Bevin Charged with Prejudging Findings of Anglo-american Inquiry Committee
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Bevin Charged with Prejudging Findings of Anglo-american Inquiry Committee

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Foreign Secretary Bevin was charged today with preparing the finding of the projected Anglo-American inquiry committee on Palestine by asserting that Palestine alone cannot grapple with the Jewish problem, not even the Jewish refugee problem.

The charge was made by David non-Gurion, chairman of the executive of the Jewish Agency, addressing a press conference under the chairmanship of Moshe Shertok, and of the Agency’s political department. He said that Bevin’s statement on Palestine is shocking disappointment, because it continues the British White Paper in a modified form. “Jews will never agree to make the return to their homeland dependent upon anybody else’s consent,” he stated. “They will never renounce their claim for stateland.”

Leading British newspapers today expressed approval of Bevin’s statement and of the creation of an Anglo-American inquiry committee. Some doubts, however, were expressed in connection with the length of time that will be required by the committee to find a solution of the Palestine problem.

The London Times states that the policy enunciated by Bevin deserves full support and “makes a notable advance upon many previous attempts at a settlement. In its determination to face these complex issues from the standpoint of the wider interests of the United Nations it makes a significant contribution to the foundations of international security. From the point of view of the inhabitants of Palestine, Jew and Arab alilve, it holds out a promise of a better era,” the Times says.

The liberal Manchester Guardian asserts that Bevin’s statement reveals that the Government has made a great gain at great cost. “The gain is American willingness to share the responsibilty for the vast human problem; the cost is the almost infinite delay in finding a solution,” the paper says. The time taken to appoint a committee, for the committee to make its investigations and finally to write the report must in practice prolong “for perhaps two years the very situation that now exists in Palestine where Jewish hopes and Arab fears grew fat on the uncertainty,” it adds.


“However magnificent the result may be it must be admitted that there is nothing here to encourage the Jew lying on his palliasse in Belsen or dodging the British army in the mountains of Judea,” the Guardian continues. “The Government should realize that however reasonable it may appear in the seclusion of Downing Street, there is little in this statement to put a stop to liberal Jewish immigration or to calm the unrest in Palestine.”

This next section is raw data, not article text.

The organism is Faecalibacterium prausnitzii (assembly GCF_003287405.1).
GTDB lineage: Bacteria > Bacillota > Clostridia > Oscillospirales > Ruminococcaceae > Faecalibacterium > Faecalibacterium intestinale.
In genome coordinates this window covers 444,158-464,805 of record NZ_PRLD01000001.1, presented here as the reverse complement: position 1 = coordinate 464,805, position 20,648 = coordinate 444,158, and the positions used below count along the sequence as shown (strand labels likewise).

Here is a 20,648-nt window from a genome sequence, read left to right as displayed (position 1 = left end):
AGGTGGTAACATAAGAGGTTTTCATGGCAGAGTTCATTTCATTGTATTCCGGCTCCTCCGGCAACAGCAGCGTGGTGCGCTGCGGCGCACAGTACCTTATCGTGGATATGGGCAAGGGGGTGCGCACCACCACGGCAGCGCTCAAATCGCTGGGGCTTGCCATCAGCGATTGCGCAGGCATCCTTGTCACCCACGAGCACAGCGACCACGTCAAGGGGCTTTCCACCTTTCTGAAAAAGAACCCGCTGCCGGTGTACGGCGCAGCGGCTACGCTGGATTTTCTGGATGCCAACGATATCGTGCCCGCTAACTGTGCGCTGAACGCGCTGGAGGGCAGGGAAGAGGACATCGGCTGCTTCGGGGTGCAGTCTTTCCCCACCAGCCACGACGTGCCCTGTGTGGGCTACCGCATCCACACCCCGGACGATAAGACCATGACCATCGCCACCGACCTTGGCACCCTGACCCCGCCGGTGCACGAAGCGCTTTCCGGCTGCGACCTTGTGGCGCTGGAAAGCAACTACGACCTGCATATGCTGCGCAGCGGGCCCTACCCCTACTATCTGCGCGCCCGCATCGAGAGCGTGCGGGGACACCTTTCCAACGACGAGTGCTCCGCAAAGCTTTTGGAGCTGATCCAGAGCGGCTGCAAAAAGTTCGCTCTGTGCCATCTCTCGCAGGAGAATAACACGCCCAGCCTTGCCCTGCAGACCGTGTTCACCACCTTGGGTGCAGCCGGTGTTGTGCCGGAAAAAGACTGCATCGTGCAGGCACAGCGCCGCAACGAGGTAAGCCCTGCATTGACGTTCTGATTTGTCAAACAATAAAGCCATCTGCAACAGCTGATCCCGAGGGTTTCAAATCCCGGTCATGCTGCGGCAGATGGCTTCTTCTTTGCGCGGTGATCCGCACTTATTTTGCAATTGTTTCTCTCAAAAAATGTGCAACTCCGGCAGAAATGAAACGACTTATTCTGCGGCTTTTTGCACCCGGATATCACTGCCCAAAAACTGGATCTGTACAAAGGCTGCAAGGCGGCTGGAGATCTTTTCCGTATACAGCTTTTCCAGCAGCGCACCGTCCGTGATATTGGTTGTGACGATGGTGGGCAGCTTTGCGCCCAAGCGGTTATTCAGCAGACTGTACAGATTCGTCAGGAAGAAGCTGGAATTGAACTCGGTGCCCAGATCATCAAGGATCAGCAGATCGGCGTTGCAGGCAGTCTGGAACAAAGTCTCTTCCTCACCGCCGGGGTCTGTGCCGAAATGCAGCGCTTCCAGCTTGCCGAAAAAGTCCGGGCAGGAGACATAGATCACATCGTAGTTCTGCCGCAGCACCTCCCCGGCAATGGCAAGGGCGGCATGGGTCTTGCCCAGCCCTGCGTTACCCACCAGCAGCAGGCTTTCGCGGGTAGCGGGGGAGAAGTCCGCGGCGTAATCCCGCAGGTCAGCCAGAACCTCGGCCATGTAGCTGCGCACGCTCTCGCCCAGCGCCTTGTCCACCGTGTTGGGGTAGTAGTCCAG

The conservative Daily Express describes the new Anglo-American committee as offering “the best hope yet of a settlement which has seemed to move further out of reach with each fresh attempt to obtain it.” The association of America with the inquiry is described by the conservative Daily Telegraph as marking a “degree of departure of the United States from the isolationist policy of recent years and follows naturally from President Truman’s recentl intervention when he suggested allowing further immigration into the country of 100,000 Jews. Nobody can say that the United States offers gratuituous and embarrassing advice without undertaking any responsibility. A little further patience from all concerned is a small price to ask for extinction of a potential volcano in world politics” the Daily Telegraph declared.

The conservative Daily Mail states: “The joint inquiry should have several useful results, even before its report is presented. In the first place, this evidence of good faith on britain’s part, backed by America with her fresh angle of approach, should avert serious trouble now threatening in Palestine. If it does not have that effect, the only conclusion will be that the extremists–Jews or Arabs, or both–have a desire for an equitable settlement, but are determined to pursue a policy of aggressive nationalism.”

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